Cloud-ERP brings collaboration to the modern finance function

14th December 2015

In an era which has seen the rise of the customer-centric organisation the finance function can sometimes seem worryingly out of step. This executive briefing examines the rising challenges facing the modern CFO as they struggle with their legacy ERP systems and how switching to Cloud ERP can offer a more joined up, dependable and productive approach as well as a more fulfilling customer experience. 

 

 

 

Introduction

In an era which has seen the rise of the customer-centric organisation the finance function can sometimes seem worryingly out of step. Social interaction and communication has become central to the way that we carry out business with our customers on the ‘outside’, but this is rarely matched by collaborative tools and communications on the ‘inside’.  Slick e-commerce on the outside may look appealing but it frequently masks process inefficiency on the inside, denting customer confidence and eroding the customer experience. 

With legacy ERP systems unable to keep up with the pace of change, modern finance functions are increasingly turning to cloud-based ERP to achieve a more joined up, dependable and productive approach as well as a more fulfilling customer experience.


‘Old’ ERP perpetuates functional ‘silos’

The ‘Quote to Cash’ cycle weaves its way through many functional areas, such as sales, service management, order processing, credit control, fulfilment, warehousing and accounting but these often operate as discrete silos unwittingly allowing crucial customer and delivery information to fall between the cracks. 

Operating in functional silos is also very expensive since resources are not shared efficiently across core financial processes.  It encourages unwelcome additions to headcount as organisations seek to meet peak demand by recruiting people and adding to fixed costs which are difficult to shed in the longer term.

More crucially, traditional organisational structures in which skills are arranged by business function, do not reflect how costs are actually incurred in the business. Costs in a business are driven by process activity (e.g. number of sales, customer complaints, volume of goods returned, number of disputed invoices) not by business functions. In fact the cost of managing a disputed invoice is 80 percent higher than a straight-through transaction that is processed accurately first time. And on average most office workers spend 25 percent of their day simply looking for information.  So the economic case of dismantling functional silos perpetuated by old ERP and replacing them with collaborative processes couldn’t be more compelling.  Organisations that do not enable collaboration through the deployment of digital technologies such as cloud ERP, mobile and social leave themselves exposed to the twin challenges of unsustainable levels of overhead and poor productivity.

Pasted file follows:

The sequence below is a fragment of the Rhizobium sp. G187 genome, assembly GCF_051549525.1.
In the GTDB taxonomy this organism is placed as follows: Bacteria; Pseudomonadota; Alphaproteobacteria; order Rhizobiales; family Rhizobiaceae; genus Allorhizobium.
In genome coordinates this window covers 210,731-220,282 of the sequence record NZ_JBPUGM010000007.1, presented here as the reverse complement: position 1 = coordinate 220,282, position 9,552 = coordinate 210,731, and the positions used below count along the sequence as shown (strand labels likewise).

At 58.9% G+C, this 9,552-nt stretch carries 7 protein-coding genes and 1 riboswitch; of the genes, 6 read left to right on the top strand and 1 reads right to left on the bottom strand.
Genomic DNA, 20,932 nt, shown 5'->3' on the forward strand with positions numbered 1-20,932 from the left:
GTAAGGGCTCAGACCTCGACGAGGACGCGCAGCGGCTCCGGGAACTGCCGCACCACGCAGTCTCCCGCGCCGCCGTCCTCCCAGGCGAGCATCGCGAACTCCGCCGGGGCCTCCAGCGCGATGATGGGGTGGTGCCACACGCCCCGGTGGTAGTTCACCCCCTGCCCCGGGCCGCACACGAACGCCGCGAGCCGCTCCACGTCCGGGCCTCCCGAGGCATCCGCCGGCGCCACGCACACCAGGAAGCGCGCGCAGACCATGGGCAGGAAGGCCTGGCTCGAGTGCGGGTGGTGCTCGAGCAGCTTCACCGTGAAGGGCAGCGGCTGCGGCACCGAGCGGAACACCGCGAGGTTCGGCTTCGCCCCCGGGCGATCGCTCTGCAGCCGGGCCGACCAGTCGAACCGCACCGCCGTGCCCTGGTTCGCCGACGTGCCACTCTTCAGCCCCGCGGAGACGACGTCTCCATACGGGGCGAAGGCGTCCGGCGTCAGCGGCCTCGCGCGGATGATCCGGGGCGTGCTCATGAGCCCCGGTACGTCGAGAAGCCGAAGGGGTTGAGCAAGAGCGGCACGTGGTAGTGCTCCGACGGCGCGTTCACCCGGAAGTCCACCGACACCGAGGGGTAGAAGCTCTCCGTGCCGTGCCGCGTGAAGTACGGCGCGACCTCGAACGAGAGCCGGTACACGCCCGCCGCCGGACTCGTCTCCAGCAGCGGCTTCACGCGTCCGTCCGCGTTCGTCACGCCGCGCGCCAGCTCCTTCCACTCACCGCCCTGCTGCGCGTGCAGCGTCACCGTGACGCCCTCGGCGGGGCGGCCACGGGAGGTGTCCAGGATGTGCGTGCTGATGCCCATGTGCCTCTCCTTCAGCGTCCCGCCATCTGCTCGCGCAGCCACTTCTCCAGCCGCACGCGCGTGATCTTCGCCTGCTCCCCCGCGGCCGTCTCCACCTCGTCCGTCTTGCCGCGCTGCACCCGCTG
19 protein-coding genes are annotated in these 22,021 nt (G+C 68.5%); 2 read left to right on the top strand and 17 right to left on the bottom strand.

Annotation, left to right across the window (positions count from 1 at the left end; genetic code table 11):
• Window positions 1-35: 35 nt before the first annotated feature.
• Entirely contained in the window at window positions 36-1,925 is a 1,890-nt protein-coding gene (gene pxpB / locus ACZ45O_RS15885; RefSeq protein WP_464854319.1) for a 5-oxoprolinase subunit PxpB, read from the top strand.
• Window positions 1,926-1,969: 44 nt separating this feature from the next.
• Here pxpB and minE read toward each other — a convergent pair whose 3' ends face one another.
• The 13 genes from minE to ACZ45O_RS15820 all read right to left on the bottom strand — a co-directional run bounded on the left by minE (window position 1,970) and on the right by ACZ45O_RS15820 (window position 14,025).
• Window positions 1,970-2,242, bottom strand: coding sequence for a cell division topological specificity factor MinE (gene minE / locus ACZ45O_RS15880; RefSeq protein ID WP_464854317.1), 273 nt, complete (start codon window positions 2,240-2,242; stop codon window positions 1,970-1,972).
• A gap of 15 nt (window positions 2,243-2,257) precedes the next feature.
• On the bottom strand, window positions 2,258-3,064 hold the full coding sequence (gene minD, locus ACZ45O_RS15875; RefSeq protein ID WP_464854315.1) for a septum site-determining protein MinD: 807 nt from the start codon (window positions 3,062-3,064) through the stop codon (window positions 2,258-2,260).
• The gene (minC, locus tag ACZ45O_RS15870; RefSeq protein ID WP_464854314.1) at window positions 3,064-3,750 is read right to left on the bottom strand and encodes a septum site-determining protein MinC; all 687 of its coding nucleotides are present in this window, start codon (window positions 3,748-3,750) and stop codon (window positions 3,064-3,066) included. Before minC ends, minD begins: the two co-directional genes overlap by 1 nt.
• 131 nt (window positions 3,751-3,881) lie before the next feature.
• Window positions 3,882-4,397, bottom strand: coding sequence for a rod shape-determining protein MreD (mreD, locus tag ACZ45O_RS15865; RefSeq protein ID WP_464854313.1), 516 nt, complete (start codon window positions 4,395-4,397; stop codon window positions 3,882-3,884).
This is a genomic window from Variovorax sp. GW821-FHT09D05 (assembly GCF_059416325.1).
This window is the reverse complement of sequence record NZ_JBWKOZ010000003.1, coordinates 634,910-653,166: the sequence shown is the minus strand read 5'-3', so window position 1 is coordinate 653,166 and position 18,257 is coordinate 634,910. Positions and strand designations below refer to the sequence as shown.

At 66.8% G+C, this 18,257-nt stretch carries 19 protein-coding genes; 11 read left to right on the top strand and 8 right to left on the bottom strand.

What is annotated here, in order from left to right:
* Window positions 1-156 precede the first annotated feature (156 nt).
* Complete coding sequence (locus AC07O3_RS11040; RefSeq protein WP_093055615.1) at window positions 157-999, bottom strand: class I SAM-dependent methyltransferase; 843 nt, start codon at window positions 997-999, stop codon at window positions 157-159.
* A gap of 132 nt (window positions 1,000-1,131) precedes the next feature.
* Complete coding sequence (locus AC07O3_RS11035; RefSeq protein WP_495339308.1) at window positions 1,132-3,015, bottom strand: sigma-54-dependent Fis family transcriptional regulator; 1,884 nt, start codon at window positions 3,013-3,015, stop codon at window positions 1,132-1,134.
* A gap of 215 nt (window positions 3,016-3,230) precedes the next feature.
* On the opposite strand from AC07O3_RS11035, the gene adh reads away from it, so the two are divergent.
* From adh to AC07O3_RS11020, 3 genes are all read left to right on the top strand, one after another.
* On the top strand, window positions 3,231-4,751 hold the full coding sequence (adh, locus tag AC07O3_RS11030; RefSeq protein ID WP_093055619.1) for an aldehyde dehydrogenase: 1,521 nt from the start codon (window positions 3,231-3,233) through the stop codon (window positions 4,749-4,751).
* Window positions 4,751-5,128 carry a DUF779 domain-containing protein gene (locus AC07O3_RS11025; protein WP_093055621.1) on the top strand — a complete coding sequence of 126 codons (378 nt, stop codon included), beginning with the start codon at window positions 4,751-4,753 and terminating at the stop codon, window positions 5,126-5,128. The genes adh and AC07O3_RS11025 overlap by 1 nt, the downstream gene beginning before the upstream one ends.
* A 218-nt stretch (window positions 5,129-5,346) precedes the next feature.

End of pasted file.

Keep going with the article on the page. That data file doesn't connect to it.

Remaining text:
Collaboration and the customer

Put simply, customer relationships are not amenable to being neatly compartmentalised. In practice they straddle many touchpoints in the organisation and modern finance functions know that the relationship has to be managed carefully from its inception in customer relationship management systems (CRM) through all of the back office functions (invoices, payments, credits, product or service delivery) served by ERP.  Businesses that align their ERP processes around all customer touch points are able to create a unified, informed view of the customer across the entire organization.  But how in practice does a business close the gap between its interactions with customers and its financial processes?

 

Collaboration and the finance function

Cloud-based ERP systems are transforming the way that finance functions operate by providing a platform which not only anchors finance professionals to core financial processes and each other, but also to customers and other stakeholders. This is achieved through enhanced visibility of the process, shared workflow and communications.

 

Process visibility:

The accessibility and affordability of cloud ERP technology encourages process visibility through higher levels of user participation.  Personnel at the ‘sharp end’ of the business can be added at a moment’s notice, which is in sharp contrast to traditional on-premise solutions that are rarely scalable on-demand. But modern ERP systems are also built with process visibility in mind, so that for example, the applications are designed around a single shared database, with common data and metadata (products, business units, accounts and cost centres).  This means that information about a transaction is retrievable across the entire process in a consistent way, regardless of where an individual happens to sit in the process chain.

 

Shared workflow:

Shared workflow helps as well. It transcends functional divides, whilst  elevating process visibility by ensuring that all of the stakeholders in the process are brought into play at the right time and, where exceptions arise, that transactions are quickly escalated.

 

Embedded social capability and communications:

In modern cloud-ERP systems, social collaboration tools are embedded in the application itself so that conversations are held and updated in context alongside the transactions, customers, or projects to which they relate. This is in stark contrast to traditional ERP systems in which communications are separated from the underlying process, so that personnel engaged in the process have to rely on email, telephone calls and even walking the corridors to get things done.

 

Cloud-based ERP